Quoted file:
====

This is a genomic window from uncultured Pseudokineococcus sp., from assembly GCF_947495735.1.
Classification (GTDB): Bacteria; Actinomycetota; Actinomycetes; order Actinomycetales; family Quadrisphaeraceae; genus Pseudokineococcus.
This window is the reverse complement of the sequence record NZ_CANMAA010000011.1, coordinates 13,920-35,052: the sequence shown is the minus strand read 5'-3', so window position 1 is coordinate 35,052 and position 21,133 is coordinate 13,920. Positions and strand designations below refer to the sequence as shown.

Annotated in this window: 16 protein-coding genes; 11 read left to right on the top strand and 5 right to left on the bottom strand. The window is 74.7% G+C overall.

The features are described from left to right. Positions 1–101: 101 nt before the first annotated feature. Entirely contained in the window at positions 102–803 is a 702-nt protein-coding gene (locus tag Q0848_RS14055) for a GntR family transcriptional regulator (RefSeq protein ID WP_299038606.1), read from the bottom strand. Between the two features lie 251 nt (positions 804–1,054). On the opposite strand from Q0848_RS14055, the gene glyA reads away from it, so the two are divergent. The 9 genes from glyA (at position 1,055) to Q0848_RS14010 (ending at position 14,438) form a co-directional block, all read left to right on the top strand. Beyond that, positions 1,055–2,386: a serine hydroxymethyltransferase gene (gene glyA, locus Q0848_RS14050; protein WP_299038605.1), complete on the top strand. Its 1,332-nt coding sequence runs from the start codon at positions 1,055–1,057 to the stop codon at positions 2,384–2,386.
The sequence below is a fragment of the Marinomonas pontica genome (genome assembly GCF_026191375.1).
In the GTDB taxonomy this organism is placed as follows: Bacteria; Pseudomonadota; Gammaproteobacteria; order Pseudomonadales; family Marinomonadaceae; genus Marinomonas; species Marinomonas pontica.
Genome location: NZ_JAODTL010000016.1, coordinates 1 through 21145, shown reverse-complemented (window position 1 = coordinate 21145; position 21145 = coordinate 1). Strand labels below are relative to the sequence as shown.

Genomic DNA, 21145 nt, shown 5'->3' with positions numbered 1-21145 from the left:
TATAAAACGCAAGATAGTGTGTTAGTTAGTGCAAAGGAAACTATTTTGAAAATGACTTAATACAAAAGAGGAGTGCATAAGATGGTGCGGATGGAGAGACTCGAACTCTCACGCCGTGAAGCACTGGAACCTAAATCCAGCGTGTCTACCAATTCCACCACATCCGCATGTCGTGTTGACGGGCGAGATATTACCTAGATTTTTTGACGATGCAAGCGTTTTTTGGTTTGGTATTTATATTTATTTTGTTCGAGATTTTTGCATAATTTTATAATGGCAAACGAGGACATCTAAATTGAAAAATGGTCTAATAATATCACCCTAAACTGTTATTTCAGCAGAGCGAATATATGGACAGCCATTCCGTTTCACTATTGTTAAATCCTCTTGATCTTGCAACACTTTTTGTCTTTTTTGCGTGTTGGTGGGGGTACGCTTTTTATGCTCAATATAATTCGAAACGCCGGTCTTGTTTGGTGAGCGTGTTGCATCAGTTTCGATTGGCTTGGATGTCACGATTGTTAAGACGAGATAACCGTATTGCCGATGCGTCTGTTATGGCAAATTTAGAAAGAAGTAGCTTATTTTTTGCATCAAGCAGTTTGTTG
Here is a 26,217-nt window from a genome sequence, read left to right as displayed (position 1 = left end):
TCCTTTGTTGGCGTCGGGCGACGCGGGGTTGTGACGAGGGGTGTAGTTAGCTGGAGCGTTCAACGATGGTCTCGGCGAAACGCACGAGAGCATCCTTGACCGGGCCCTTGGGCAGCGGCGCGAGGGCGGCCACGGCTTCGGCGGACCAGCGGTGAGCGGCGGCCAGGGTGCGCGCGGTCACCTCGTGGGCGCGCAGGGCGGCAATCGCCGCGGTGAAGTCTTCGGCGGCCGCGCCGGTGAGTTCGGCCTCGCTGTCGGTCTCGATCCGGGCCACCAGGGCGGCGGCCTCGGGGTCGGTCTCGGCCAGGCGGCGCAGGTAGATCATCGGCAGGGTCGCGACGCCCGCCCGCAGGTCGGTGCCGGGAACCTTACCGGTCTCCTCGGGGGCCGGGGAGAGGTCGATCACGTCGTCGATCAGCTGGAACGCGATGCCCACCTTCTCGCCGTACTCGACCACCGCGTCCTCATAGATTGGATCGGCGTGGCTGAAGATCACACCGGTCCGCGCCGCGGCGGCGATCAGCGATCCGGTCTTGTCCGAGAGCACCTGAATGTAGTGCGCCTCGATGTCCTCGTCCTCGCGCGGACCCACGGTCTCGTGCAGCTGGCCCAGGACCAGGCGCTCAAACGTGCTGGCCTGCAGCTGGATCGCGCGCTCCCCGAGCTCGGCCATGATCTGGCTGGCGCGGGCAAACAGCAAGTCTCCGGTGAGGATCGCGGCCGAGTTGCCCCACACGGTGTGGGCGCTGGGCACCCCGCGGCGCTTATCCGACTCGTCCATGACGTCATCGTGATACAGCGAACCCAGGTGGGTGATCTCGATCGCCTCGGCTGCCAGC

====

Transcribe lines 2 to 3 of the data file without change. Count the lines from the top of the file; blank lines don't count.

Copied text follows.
Classification (GTDB): Bacteria; Actinomycetota; Actinomycetes; order Actinomycetales; family Quadrisphaeraceae; genus Pseudokineococcus.
This window is the reverse complement of the sequence record NZ_CANMAA010000011.1, coordinates 13,920-35,052: the sequence shown is the minus strand read 5'-3', so window position 1 is coordinate 35,052 and position 21,133 is coordinate 13,920. Positions and strand designations below refer to the sequence as shown.